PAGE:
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Male with patchy loss of scalp hair and grey hair in the eyebrows and beard diagnosis is (AIIMS Nov 2014)

A Alopecia areata
B Anagen effluvium

C Telogen effluvium
D Androgenic alopecia

Ans. A Alopecia areata

a. Patchy loss, exclamation mark hair, autoimmune–Alopecia areata

b. Loss of Hair following a stress, infection, etc–Telogen effluvium

c. Loss of hair after chemotherapy–Anagen effluvium

d. Frontotemporal recession–Androgenetic alopecia

e. Causes of diffuse alopecia with no sign of inflammation non-scarring

a. Telogen effluvium

a. Post-partum b. Severe illness c. Major operations d. Malnutrition

2). Anagen effluvium, e.g., chemotherapy

3). Male pattern baldness

4). Female pattern baldness

5). Diffuse alopecia areata

6). Drugs, e.g., heparin, antithyroid drugs, etretinate, isotretinoin

7). Systemic disease, e.g., Iron deficiency, thyroid disease, secondary syphilis, SLE

8). Ageing: usually causes thinning of hairs Telogen effluvium

a. When a severe insult strikes our bodies (severe infection, delivery, major operation) the anagen hairs (>90% of hair population) will shift to telogen phase. As a result, about 3 months after the insult, more than 30% of the hair will fall off at the same time giving rise to the condition which is called telogen effluvium.

b. The diagnosis can be made from a detailed history of the past health. In case when the diagnosis is in doubt, it can be confirmed by the telogen hair count test.

c. It is done by plucking a bundle of hairs and counting for the percentage of telogen hairs present.

d. Normally, the telogen hair count should not exceed 10% of the total hair count. Unfortunately, this test is not available in most centers.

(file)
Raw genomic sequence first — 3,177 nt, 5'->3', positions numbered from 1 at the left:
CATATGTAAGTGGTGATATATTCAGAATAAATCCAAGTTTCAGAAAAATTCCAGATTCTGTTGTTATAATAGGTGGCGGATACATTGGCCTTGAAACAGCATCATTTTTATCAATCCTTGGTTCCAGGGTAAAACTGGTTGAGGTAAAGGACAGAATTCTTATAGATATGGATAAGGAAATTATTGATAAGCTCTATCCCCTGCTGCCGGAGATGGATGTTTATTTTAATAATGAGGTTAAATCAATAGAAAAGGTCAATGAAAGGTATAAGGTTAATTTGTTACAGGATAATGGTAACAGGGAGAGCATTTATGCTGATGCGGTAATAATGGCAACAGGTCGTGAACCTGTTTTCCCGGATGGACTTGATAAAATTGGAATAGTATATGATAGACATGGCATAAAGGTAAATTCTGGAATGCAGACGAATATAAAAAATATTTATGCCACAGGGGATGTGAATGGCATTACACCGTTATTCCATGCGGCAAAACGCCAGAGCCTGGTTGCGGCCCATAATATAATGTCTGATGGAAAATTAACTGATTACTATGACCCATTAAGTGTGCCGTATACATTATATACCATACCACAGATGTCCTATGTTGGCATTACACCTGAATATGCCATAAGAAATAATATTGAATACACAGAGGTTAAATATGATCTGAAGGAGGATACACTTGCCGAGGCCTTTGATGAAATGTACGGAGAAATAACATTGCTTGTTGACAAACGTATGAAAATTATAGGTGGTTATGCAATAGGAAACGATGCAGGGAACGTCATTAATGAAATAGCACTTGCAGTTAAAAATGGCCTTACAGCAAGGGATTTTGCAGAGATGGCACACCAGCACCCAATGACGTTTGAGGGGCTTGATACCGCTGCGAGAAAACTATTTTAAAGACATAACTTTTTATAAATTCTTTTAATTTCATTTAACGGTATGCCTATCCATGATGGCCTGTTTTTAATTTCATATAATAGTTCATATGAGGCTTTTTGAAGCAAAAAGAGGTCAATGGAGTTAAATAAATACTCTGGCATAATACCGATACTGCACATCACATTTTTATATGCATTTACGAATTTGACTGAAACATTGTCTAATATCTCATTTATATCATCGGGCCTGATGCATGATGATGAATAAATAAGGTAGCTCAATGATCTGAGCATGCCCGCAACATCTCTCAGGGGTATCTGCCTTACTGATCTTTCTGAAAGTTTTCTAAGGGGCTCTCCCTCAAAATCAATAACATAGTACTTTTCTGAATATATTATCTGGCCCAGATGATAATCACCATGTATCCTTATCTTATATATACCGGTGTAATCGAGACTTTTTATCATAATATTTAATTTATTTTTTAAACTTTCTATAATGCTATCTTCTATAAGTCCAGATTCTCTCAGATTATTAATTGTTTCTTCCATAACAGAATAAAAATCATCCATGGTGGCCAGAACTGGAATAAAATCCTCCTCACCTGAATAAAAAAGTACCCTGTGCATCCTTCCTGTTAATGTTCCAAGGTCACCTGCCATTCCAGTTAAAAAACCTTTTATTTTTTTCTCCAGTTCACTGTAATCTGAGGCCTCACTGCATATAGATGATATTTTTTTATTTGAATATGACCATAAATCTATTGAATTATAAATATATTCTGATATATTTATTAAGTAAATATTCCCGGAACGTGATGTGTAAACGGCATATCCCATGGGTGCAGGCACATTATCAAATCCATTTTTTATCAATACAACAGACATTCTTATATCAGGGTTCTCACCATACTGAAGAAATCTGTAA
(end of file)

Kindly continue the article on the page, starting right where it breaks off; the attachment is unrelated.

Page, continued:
e. For telogen effluvium, no specific treatment is needed since spontaneous remission is the rule.

f. Anagen effluvium: Chemotherapy attacks the rapidly dividing cells, i.e., anagen hair. As a result, more than 90% of the hair fall off soon after chemotherapy. Usually, there is no problem with the diagnosis since it is obvious from the history.

g. Male pattern baldness (Androgenetic alopecia): Typically, it starts off with bitemporal recession and subsequently, thinning or complete loss of hair at the crown. Hair on the occiput and around the sides of the scalp is seldom affected and it seems that hair in those areas are more resistant to the effect of androgen. The diagnosis can often be made by the characteristic pattern of hair loss and the frequently presence of a positive family history.

h. Alopecia areata/Totalis/Universalis: These 3 conditions all belong to a spectrum of the same disease. They only differ in the degree of severity. When all the scalp hair is lost, it is called alopecia totalis. If both scalp and body hair are involved, it becomes alopecia universalis.

i. Alopecia areata is the commonest cause of patchy alopecia.

Alopecia Flashcard List

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